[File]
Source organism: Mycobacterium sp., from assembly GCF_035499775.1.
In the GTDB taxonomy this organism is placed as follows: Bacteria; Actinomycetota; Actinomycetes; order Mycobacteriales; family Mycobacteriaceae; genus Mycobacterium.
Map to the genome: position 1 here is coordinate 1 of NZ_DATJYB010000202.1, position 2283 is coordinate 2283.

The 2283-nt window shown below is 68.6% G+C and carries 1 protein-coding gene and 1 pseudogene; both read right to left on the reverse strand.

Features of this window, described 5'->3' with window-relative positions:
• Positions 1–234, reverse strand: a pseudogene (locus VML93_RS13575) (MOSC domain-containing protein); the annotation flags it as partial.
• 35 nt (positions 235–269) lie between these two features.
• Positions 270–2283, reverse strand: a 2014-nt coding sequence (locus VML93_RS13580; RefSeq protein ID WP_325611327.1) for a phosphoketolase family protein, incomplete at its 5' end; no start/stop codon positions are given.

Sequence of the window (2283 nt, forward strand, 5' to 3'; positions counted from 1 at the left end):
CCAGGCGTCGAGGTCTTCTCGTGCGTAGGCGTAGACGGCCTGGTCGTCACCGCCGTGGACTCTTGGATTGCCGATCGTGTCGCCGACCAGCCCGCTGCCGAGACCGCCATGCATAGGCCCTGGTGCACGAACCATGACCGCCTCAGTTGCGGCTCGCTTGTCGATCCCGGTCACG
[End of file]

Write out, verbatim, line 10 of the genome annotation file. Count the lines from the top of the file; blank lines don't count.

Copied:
CCAGGCGTCGAGGTCTTCTCGTGCGTAGGCGTAGACGGCCTGGTCGTCACCGCCGTGGACTCTTGGATTGCCGATCGTGTCGCCGACCAGCCCGCTGCCGAGACCGCCATGCATAGGCCCTGGTGCACGAACCATGACCGCCTCAGTTGCGGCTCGCTTGTCGATCCCGGTCACG